Dwarf fruit trees in bottomless pots

Discussion in 'Put Your Questions to the Experts!' started by lockycturn, Feb 18, 2015.

  1. lockycturn

    lockycturn Junior Member

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    I am going to plant some dwarf fruit trees up the edge of my driveway in the garden in pots. Is it possible to remove the bottom of the pot for better drainage and so that the plant will benefit from the bacterial and fungal interactions of the garden soil.
     
  2. Mirrabooka

    Mirrabooka Junior Member

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    Short answer- yes. Really no different to planting into a raised bed, just ceramic rather than timber. Remember to get a soil test to check for mineral composition and amend accordingly, and to wood chip mulch the surrounding soil to help mycorrhizal growth for the tree.
     
  3. Benjy136

    Benjy136 Junior Member

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    Lockycturn: You know, of course, that you'll have a problem should you decide, a year from now, to move these trees, as their roots will seek to anchor the tree to the soil. What materials are the pots composed of? And , when you say "up the edge of my driveway", are you meaning " off the edge, on the soil"? If you don't plan on moving them in the future, just transplanting them directly may be an option.......Just my $.02.
     
  4. Brian Knight

    Brian Knight Junior Member

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    I tend to agree with Benjy, that they will move into the below ground quickly. Your method might be a nice delay tactic though, like if you were thinking of moving but not sure. The pots will help certainly delay establishment and with a true dwarfing root stock, it may not get very far anyways.

    Also depending on your soil, I think that planting fruit trees above the existing ground or just partially buried helps to avoid root rot or waterlogged root balls. You have to berm/mound around the remaining root ball of course and Ive been having good establishment success by using a mix of pine bark fines, peat and or compost as the mounding/berming material. Do you know best practices when it comes to container soils?
     
  5. Rylan Zimny

    Rylan Zimny New Member

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    The soils required by trees in pots differ from other nursery stock mostly by their need for more organic matter and coarse sand for drainage. If you use clay in your pot, you will be in trouble as it will form an impermeable layer through which water will have a hard time passing. When planting trees, using native soil is usually best because of hydrological concerns. In my opinion, many people tend to overcompensate on the organic matter in the pot, creating a water logged plant, or in the case of direct planting, a water bowl in which the tree drowns.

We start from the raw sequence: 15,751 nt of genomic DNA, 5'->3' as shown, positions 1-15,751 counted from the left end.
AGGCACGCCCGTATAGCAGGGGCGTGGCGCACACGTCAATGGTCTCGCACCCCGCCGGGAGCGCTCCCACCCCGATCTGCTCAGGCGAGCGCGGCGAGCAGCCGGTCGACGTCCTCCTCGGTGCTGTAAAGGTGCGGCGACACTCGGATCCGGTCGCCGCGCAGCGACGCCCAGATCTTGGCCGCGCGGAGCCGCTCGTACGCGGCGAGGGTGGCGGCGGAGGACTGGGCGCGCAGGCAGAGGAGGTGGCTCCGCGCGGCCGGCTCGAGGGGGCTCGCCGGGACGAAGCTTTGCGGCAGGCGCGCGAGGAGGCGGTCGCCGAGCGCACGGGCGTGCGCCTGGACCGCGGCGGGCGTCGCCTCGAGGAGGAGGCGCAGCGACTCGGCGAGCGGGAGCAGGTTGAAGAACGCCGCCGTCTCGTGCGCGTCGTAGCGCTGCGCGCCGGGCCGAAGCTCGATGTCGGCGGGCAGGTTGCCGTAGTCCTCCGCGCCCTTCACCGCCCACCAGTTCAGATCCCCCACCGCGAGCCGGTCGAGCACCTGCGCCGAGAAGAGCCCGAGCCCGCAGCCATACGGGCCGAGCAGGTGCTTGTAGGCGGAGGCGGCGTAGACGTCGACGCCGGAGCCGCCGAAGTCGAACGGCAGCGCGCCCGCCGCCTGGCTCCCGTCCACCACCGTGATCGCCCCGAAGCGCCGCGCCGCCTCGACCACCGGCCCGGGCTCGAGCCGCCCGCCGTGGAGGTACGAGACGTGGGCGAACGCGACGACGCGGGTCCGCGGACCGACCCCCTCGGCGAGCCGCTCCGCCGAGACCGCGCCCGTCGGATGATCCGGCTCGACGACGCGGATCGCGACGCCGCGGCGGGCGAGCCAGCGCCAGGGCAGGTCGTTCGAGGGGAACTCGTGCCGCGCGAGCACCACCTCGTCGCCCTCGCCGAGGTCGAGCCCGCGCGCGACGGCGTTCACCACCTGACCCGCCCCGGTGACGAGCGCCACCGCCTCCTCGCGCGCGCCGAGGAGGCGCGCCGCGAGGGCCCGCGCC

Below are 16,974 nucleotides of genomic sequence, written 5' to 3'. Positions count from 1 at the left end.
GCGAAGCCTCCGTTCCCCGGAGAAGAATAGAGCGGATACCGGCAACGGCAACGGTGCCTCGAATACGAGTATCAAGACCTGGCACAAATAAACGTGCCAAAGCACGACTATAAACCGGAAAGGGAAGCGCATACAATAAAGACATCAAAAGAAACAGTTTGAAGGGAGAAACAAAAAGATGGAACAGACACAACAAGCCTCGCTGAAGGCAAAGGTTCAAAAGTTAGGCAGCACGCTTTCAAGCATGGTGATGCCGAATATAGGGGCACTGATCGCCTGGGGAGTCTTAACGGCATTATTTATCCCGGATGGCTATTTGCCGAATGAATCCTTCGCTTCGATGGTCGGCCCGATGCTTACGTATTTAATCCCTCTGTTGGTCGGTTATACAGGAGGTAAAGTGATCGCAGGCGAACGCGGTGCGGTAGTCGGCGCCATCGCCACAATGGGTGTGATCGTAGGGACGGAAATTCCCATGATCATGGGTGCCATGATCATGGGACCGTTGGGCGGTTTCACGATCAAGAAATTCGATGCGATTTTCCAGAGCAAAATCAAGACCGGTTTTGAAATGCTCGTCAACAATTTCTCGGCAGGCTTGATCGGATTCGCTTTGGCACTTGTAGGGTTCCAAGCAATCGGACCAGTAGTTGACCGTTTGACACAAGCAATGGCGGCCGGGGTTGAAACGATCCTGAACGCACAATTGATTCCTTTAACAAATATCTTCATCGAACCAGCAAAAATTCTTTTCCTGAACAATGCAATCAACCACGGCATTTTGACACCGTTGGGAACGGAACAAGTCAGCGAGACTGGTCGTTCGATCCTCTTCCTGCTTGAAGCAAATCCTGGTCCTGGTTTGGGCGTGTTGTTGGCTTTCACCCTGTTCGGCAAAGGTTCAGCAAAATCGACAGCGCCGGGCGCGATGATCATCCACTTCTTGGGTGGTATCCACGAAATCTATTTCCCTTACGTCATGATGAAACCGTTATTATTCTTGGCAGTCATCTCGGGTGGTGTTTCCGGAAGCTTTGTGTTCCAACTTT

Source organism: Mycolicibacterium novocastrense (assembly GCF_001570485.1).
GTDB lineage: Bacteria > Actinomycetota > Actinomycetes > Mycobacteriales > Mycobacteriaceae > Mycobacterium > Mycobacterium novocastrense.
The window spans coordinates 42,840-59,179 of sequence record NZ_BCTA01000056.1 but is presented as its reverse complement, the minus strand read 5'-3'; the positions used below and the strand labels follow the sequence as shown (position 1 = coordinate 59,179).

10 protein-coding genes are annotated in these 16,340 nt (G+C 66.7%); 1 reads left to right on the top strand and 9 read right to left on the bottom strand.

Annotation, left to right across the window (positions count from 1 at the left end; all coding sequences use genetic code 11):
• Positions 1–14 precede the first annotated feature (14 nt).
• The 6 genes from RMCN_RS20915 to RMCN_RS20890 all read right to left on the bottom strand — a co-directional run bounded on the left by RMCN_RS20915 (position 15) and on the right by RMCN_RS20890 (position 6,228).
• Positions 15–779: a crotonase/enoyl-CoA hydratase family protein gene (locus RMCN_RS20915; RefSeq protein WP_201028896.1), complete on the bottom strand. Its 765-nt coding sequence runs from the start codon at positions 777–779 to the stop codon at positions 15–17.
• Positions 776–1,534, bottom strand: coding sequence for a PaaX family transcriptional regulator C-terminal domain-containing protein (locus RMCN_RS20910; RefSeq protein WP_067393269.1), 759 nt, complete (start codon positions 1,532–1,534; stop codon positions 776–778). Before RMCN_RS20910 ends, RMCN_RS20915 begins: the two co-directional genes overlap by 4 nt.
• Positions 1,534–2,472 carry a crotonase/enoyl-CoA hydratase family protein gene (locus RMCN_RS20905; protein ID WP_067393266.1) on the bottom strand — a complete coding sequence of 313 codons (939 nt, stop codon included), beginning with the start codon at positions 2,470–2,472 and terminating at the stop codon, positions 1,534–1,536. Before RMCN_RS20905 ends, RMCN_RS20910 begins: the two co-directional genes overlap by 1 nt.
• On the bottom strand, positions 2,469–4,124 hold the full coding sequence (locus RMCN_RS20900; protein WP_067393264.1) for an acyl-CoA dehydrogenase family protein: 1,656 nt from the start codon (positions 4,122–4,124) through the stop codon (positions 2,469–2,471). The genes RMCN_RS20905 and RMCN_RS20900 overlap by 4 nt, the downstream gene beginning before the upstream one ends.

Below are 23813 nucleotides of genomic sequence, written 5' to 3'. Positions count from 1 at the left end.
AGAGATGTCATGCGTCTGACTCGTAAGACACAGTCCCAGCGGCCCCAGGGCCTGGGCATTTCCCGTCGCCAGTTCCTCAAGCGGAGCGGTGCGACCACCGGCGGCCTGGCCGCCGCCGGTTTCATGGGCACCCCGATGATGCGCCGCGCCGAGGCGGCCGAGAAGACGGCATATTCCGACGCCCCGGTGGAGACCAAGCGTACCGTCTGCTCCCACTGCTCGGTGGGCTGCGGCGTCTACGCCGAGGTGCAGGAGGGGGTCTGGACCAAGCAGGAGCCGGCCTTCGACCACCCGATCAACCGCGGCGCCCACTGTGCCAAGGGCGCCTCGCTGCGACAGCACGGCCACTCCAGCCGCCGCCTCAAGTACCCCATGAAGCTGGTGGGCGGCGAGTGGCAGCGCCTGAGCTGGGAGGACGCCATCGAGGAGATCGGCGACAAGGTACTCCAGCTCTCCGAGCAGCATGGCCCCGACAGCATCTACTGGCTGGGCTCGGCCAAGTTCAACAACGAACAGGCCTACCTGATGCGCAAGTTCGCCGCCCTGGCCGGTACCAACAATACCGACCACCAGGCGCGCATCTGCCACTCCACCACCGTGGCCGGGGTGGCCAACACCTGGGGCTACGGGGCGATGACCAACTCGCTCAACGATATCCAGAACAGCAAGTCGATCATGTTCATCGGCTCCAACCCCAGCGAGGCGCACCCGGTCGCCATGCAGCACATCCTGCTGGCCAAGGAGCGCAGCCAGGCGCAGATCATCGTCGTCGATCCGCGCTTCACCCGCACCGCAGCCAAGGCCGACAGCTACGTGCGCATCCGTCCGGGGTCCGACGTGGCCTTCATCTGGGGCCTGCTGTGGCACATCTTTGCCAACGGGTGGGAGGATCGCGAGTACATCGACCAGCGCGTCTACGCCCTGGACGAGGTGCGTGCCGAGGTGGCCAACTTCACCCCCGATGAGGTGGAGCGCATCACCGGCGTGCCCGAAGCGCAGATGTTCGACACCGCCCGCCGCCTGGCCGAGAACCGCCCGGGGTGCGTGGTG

Here is a link to an associate of mine who specializes in fruit trees for a living, where he gives tips for planting: https://www.treehustler.ca/how-to-plant-fruit-trees

    Rylan
     
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  6. Bryant RedHawk

    Bryant RedHawk Junior Member

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    Something that has not been mentioned by the others who have responded. Trees that don't produce a tap root will normally only have roots around 18" below the soil surface, some roots as they age and grow larger in diameter will get down to about 24". Growing trees in containers for long periods of time will cause the roots to circle and effectively girdle themselves till they die and so the tree dies. Just opening the bottom of a pot only means that water can drain into the soil below, this will cause those spiraling roots to follow the water, it does not mean they will spread as if the tree were planted directly into the soil. In the case you mention desiring, the trees may very well be stunted or even die because of the containers you want them to live in. Study the needs of the trees before you do something that while looking wonderful, is actually harming the health of the trees.

    It is very important to keep in mind the growth nature of any plant when you start thinking of the plant then you will be able to make the best decisions for the longevity of that plant. You have to plan and be willing and able to do what work is required of you for the health of the plant or tree. Round, deep containers are not particularly designed for growing trees in for long periods of time. The very shape of the container will create the strangling circular growth of the roots and these roots will continue to death spiral as they are forced to grow down (if they don't just keep going round and round within the confines of the container).

    I have grown Bonsai for decades but these are very well cared for trees. They live in shallow containers with a large surface area opening and every year or two they are literally lifted, roots are washed bare and trimmed back, they are then repotted with fresh soil gently tamped and watered in so the roots are in contact with the new soil and they also get a new layer of moss mulch. These get watered up to four times a day depending on the ambient temperature. This is the extreme when it comes to potted trees but they thrive as long as you do the work of caring for them.
     

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